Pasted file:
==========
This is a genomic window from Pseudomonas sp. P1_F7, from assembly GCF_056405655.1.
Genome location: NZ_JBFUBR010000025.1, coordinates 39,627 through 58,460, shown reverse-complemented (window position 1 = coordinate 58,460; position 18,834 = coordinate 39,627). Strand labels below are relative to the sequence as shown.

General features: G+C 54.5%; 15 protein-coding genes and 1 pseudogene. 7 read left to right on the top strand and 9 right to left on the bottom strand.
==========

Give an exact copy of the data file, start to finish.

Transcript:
This is a genomic window from Pseudomonas sp. P1_F7, from assembly GCF_056405655.1.
Genome location: NZ_JBFUBR010000025.1, coordinates 39,627 through 58,460, shown reverse-complemented (window position 1 = coordinate 58,460; position 18,834 = coordinate 39,627). Strand labels below are relative to the sequence as shown.

General features: G+C 54.5%; 15 protein-coding genes and 1 pseudogene. 7 read left to right on the top strand and 9 right to left on the bottom strand.